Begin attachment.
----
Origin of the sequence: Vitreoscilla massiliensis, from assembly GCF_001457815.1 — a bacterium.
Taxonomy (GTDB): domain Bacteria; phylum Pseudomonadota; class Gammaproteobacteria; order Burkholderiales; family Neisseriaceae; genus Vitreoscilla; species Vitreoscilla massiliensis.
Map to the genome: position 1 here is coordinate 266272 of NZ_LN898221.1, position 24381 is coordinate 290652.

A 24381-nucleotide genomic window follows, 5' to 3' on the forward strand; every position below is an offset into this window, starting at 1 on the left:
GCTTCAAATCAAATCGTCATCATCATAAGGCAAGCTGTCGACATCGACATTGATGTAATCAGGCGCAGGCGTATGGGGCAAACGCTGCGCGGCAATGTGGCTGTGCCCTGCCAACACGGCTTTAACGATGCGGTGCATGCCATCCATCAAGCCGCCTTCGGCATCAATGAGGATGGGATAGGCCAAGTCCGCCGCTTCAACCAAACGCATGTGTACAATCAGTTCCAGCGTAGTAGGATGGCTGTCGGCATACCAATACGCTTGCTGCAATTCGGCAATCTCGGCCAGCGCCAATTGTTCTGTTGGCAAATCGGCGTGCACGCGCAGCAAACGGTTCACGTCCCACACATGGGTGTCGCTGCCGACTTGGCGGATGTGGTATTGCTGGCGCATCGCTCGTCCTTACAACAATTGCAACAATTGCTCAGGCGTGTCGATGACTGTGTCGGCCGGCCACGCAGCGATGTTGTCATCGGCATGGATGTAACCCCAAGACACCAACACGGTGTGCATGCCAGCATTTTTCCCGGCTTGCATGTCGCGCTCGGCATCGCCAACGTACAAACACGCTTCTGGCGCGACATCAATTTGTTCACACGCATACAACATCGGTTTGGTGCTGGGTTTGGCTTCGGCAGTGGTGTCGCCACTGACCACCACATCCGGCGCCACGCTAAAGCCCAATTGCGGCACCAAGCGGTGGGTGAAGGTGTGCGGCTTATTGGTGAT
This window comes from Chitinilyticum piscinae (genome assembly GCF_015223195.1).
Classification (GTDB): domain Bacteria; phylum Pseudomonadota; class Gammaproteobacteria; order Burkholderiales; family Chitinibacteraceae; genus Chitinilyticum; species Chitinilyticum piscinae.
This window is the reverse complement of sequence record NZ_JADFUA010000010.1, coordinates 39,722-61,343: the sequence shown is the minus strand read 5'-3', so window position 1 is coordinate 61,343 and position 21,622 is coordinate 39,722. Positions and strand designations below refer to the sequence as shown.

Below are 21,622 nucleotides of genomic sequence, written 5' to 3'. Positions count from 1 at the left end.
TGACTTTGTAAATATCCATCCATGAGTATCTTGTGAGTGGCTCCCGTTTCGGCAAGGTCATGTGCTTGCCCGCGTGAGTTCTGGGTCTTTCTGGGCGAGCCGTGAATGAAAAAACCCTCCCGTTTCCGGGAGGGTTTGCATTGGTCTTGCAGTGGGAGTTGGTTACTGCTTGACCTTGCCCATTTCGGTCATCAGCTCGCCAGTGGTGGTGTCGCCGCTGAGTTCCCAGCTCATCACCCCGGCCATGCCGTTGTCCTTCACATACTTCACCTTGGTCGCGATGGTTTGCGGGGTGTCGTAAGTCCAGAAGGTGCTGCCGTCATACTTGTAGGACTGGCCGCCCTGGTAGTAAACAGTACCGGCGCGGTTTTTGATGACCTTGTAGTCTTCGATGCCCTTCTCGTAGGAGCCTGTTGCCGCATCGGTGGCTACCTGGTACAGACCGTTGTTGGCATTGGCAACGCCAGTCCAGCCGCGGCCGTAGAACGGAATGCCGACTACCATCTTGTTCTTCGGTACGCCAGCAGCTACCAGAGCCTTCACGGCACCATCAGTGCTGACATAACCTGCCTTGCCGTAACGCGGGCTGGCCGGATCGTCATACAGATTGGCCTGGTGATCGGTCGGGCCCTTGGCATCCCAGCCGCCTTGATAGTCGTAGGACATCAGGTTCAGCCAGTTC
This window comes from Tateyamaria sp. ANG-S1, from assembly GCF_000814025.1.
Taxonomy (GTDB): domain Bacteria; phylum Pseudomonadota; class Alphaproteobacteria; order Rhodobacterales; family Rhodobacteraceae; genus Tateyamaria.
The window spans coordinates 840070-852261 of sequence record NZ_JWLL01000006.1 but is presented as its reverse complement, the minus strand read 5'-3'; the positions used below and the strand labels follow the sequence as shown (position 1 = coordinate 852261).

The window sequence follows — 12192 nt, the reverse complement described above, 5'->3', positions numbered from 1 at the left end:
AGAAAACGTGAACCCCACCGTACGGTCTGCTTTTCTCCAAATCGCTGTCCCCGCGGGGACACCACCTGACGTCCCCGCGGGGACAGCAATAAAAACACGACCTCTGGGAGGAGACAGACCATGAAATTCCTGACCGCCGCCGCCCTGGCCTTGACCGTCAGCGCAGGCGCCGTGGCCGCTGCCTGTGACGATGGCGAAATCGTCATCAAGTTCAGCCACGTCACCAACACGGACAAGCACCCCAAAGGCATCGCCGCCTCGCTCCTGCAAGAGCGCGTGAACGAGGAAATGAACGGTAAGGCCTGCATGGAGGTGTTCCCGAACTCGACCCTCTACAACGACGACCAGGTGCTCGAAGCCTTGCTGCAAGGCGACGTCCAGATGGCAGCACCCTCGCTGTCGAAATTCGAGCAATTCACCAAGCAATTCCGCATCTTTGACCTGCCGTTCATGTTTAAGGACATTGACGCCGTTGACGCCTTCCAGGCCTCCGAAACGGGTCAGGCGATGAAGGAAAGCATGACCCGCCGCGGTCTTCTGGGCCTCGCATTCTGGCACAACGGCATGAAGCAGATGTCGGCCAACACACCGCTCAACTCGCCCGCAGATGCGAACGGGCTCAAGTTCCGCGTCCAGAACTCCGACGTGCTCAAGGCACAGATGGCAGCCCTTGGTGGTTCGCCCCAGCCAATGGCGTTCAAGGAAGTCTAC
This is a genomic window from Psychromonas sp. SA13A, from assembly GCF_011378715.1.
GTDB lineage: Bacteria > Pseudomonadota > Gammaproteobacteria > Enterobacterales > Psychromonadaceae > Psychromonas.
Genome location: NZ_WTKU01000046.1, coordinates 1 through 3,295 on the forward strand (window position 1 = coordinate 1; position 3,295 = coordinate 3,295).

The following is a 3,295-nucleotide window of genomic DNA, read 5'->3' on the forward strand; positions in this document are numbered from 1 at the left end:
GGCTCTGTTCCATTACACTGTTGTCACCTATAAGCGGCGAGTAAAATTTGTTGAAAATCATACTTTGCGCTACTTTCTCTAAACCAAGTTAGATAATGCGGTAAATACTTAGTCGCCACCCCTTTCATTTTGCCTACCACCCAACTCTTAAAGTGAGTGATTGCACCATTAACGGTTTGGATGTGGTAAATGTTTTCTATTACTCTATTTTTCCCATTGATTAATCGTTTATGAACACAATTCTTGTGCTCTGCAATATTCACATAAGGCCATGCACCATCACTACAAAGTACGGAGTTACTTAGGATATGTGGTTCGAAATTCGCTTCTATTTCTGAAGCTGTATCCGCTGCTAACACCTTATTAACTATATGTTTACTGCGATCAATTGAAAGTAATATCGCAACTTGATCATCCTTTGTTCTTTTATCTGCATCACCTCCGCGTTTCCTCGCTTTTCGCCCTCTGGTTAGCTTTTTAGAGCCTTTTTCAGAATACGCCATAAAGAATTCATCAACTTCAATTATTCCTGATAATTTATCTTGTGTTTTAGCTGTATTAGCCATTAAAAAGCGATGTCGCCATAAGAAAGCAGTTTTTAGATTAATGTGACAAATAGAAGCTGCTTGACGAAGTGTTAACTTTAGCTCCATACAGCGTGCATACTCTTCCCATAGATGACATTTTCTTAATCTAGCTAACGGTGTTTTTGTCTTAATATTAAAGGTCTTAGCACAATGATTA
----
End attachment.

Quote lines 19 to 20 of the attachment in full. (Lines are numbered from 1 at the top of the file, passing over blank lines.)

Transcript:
The following is a 3,295-nucleotide window of genomic DNA, read 5'->3' on the forward strand; positions in this document are numbered from 1 at the left end:
GGCTCTGTTCCATTACACTGTTGTCACCTATAAGCGGCGAGTAAAATTTGTTGAAAATCATACTTTGCGCTACTTTCTCTAAACCAAGTTAGATAATGCGGTAAATACTTAGTCGCCACCCCTTTCATTTTGCCTACCACCCAACTCTTAAAGTGAGTGATTGCACCATTAACGGTTTGGATGTGGTAAATGTTTTCTATTACTCTATTTTTCCCATTGATTAATCGTTTATGAACACAATTCTTGTGCTCTGCAATATTCACATAAGGCCATGCACCATCACTACAAAGTACGGAGTTACTTAGGATATGTGGTTCGAAATTCGCTTCTATTTCTGAAGCTGTATCCGCTGCTAACACCTTATTAACTATATGTTTACTGCGATCAATTGAAAGTAATATCGCAACTTGATCATCCTTTGTTCTTTTATCTGCATCACCTCCGCGTTTCCTCGCTTTTCGCCCTCTGGTTAGCTTTTTAGAGCCTTTTTCAGAATACGCCATAAAGAATTCATCAACTTCAATTATTCCTGATAATTTATCTTGTGTTTTAGCTGTATTAGCCATTAAAAAGCGATGTCGCCATAAGAAAGCAGTTTTTAGATTAATGTGACAAATAGAAGCTGCTTGACGAAGTGTTAACTTTAGCTCCATACAGCGTGCATACTCTTCCCATAGATGACATTTTCTTAATCTAGCTAACGGTGTTTTTGTCTTAATATTAAAGGTCTTAGCACAATGATTA